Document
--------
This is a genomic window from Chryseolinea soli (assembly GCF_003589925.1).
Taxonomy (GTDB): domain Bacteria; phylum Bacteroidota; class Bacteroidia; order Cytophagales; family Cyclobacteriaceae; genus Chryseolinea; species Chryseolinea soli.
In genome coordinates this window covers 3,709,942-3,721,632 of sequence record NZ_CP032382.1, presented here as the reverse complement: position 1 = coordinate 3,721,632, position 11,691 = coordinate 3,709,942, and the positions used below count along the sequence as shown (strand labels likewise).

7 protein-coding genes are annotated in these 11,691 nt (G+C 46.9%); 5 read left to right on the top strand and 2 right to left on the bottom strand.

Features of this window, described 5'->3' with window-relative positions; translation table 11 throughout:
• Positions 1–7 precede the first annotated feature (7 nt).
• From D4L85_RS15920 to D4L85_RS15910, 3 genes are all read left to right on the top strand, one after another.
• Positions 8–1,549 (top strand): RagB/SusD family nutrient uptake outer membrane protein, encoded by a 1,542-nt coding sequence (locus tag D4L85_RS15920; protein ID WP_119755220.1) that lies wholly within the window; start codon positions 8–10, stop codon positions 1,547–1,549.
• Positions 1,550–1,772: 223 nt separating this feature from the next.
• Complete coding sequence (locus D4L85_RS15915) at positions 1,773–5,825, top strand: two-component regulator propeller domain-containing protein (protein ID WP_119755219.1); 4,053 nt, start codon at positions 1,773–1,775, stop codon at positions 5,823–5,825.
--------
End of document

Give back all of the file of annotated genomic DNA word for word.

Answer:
This is a genomic window from Chryseolinea soli (assembly GCF_003589925.1).
Taxonomy (GTDB): domain Bacteria; phylum Bacteroidota; class Bacteroidia; order Cytophagales; family Cyclobacteriaceae; genus Chryseolinea; species Chryseolinea soli.
In genome coordinates this window covers 3,709,942-3,721,632 of sequence record NZ_CP032382.1, presented here as the reverse complement: position 1 = coordinate 3,721,632, position 11,691 = coordinate 3,709,942, and the positions used below count along the sequence as shown (strand labels likewise).

7 protein-coding genes are annotated in these 11,691 nt (G+C 46.9%); 5 read left to right on the top strand and 2 right to left on the bottom strand.

Features of this window, described 5'->3' with window-relative positions; translation table 11 throughout:
• Positions 1–7 precede the first annotated feature (7 nt).
• From D4L85_RS15920 to D4L85_RS15910, 3 genes are all read left to right on the top strand, one after another.
• Positions 8–1,549 (top strand): RagB/SusD family nutrient uptake outer membrane protein, encoded by a 1,542-nt coding sequence (locus tag D4L85_RS15920; protein ID WP_119755220.1) that lies wholly within the window; start codon positions 8–10, stop codon positions 1,547–1,549.
• Positions 1,550–1,772: 223 nt separating this feature from the next.
• Complete coding sequence (locus D4L85_RS15915) at positions 1,773–5,825, top strand: two-component regulator propeller domain-containing protein (protein ID WP_119755219.1); 4,053 nt, start codon at positions 1,773–1,775, stop codon at positions 5,823–5,825.